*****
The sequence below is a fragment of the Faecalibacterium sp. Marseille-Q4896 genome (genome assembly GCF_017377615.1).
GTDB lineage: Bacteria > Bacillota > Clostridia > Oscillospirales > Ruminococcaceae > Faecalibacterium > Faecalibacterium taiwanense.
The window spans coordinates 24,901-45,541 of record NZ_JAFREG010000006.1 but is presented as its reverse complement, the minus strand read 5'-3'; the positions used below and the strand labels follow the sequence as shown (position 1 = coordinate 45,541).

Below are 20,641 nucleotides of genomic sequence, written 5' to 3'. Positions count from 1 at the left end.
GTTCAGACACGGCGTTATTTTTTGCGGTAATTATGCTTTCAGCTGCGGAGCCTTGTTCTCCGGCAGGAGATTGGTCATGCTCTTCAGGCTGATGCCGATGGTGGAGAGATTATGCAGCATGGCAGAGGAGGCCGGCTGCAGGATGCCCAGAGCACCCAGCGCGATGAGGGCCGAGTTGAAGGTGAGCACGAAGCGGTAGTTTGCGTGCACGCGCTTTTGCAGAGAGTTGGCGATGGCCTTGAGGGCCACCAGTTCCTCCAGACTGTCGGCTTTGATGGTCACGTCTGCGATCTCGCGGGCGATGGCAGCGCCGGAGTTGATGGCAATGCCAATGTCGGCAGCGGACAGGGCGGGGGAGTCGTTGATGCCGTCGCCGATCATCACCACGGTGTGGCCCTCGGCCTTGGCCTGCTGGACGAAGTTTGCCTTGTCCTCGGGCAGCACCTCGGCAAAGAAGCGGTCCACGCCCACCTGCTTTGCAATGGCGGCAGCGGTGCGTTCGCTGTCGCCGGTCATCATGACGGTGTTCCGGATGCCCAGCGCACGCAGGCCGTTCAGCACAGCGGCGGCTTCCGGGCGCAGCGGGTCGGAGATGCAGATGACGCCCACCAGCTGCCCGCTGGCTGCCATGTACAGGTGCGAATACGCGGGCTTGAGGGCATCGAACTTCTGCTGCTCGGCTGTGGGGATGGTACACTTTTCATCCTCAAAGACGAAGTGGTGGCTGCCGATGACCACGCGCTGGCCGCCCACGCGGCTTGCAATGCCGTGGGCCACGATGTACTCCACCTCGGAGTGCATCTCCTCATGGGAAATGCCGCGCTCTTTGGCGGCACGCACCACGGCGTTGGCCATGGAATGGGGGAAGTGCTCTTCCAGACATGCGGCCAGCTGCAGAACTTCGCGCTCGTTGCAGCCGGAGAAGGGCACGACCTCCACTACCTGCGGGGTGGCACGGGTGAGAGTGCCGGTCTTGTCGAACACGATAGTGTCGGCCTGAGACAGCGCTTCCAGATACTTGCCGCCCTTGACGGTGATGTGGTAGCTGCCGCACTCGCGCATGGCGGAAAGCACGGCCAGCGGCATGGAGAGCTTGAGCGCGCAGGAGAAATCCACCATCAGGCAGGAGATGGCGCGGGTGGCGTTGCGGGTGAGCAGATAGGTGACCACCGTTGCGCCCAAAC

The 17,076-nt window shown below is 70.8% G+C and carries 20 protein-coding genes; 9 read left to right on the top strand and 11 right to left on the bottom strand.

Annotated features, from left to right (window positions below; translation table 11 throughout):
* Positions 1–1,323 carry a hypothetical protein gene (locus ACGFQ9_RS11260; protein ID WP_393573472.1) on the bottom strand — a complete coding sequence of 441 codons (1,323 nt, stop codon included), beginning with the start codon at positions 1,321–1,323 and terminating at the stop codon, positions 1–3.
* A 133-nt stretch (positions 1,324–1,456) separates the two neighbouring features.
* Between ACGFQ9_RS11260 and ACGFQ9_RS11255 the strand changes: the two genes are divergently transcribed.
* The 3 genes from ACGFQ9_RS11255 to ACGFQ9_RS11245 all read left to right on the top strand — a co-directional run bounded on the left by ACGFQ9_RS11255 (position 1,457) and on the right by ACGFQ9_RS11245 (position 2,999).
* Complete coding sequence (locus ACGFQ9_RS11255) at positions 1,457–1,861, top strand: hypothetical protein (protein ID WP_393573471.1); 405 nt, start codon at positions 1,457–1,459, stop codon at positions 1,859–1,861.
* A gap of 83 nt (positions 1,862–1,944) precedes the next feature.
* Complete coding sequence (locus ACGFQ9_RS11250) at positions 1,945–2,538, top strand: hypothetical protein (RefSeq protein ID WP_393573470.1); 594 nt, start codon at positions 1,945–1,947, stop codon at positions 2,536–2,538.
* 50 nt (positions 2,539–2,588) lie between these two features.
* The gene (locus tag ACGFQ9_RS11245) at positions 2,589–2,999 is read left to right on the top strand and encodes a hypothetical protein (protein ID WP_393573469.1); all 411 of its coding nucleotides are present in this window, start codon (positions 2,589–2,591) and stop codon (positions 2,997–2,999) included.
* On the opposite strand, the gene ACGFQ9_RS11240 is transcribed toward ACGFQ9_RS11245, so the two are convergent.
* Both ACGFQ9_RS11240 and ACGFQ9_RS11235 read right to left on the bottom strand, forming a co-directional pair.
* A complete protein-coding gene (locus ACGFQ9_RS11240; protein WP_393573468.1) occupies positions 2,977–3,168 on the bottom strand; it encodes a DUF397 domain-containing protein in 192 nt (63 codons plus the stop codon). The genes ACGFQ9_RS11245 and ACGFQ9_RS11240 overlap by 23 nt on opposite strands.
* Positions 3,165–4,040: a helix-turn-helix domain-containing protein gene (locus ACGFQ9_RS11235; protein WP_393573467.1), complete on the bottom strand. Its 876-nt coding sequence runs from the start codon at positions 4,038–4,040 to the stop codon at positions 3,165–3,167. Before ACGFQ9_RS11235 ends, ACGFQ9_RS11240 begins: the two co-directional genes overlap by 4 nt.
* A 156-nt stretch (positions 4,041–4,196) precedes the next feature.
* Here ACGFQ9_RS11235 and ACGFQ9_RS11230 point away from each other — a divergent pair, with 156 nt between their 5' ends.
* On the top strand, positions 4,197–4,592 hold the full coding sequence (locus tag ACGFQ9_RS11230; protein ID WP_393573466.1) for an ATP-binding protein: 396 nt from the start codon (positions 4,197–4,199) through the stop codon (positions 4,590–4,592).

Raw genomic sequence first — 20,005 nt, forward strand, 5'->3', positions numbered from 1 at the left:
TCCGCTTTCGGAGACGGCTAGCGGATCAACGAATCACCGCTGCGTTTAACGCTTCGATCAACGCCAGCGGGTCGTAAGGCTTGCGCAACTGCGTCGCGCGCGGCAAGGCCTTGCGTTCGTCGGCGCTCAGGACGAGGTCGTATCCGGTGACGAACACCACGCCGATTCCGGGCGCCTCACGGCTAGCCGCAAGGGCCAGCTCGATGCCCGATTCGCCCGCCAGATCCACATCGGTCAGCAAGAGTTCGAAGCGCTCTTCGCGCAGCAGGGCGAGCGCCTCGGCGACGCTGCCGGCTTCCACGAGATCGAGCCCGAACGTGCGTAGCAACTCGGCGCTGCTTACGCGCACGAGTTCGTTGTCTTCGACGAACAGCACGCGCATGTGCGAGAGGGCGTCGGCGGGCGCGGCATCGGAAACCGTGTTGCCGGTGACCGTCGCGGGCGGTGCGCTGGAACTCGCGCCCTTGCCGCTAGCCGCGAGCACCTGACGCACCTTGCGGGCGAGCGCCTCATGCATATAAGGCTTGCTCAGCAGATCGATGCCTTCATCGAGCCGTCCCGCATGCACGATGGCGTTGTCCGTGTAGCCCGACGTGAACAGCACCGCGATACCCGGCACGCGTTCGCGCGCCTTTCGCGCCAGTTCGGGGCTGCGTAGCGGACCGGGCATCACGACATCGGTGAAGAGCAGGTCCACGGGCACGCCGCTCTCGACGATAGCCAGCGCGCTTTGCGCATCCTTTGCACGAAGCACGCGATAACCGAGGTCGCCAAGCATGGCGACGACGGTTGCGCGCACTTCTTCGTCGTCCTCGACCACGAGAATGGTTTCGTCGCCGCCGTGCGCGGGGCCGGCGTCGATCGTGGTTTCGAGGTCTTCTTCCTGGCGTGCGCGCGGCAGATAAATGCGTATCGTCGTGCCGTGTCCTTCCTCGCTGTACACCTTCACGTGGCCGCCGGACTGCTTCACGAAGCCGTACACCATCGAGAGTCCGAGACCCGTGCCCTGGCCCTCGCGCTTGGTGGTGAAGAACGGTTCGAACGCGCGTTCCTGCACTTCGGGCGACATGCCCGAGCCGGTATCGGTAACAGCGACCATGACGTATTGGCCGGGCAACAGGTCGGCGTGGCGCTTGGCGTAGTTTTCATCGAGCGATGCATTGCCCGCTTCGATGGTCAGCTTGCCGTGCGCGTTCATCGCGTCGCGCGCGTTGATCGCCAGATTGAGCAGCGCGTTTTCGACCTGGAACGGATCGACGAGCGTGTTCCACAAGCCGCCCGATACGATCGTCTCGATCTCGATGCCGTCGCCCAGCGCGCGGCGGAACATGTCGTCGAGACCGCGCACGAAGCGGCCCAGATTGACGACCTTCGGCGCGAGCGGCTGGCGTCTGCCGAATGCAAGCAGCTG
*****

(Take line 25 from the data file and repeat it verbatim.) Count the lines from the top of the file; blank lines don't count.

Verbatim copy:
TCCGCTTTCGGAGACGGCTAGCGGATCAACGAATCACCGCTGCGTTTAACGCTTCGATCAACGCCAGCGGGTCGTAAGGCTTGCGCAACTGCGTCGCGCGCGGCAAGGCCTTGCGTTCGTCGGCGCTCAGGACGAGGTCGTATCCGGTGACGAACACCACGCCGATTCCGGGCGCCTCACGGCTAGCCGCAAGGGCCAGCTCGATGCCCGATTCGCCCGCCAGATCCACATCGGTCAGCAAGAGTTCGAAGCGCTCTTCGCGCAGCAGGGCGAGCGCCTCGGCGACGCTGCCGGCTTCCACGAGATCGAGCCCGAACGTGCGTAGCAACTCGGCGCTGCTTACGCGCACGAGTTCGTTGTCTTCGACGAACAGCACGCGCATGTGCGAGAGGGCGTCGGCGGGCGCGGCATCGGAAACCGTGTTGCCGGTGACCGTCGCGGGCGGTGCGCTGGAACTCGCGCCCTTGCCGCTAGCCGCGAGCACCTGACGCACCTTGCGGGCGAGCGCCTCATGCATATAAGGCTTGCTCAGCAGATCGATGCCTTCATCGAGCCGTCCCGCATGCACGATGGCGTTGTCCGTGTAGCCCGACGTGAACAGCACCGCGATACCCGGCACGCGTTCGCGCGCCTTTCGCGCCAGTTCGGGGCTGCGTAGCGGACCGGGCATCACGACATCGGTGAAGAGCAGGTCCACGGGCACGCCGCTCTCGACGATAGCCAGCGCGCTTTGCGCATCCTTTGCACGAAGCACGCGATAACCGAGGTCGCCAAGCATGGCGACGACGGTTGCGCGCACTTCTTCGTCGTCCTCGACCACGAGAATGGTTTCGTCGCCGCCGTGCGCGGGGCCGGCGTCGATCGTGGTTTCGAGGTCTTCTTCCTGGCGTGCGCGCGGCAGATAAATGCGTATCGTCGTGCCGTGTCCTTCCTCGCTGTACACCTTCACGTGGCCGCCGGACTGCTTCACGAAGCCGTACACCATCGAGAGTCCGAGACCCGTGCCCTGGCCCTCGCGCTTGGTGGTGAAGAACGGTTCGAACGCGCGTTCCTGCACTTCGGGCGACATGCCCGAGCCGGTATCGGTAACAGCGACCATGACGTATTGGCCGGGCAACAGGTCGGCGTGGCGCTTGGCGTAGTTTTCATCGAGCGATGCATTGCCCGCTTCGATGGTCAGCTTGCCGTGCGCGTTCATCGCGTCGCGCGCGTTGATCGCCAGATTGAGCAGCGCGTTTTCGACCTGGAACGGATCGACGAGCGTGTTCCACAAGCCGCCCGATACGATCGTCTCGATCTCGATGCCGTCGCCCAGCGCGCGGCGGAACATGTCGTCGAGACCGCGCACGAAGCGGCCCAGATTGACGACCTTCGGCGCGAGCGGCTGGCGTCTGCCGAATGCAAGCAGCTG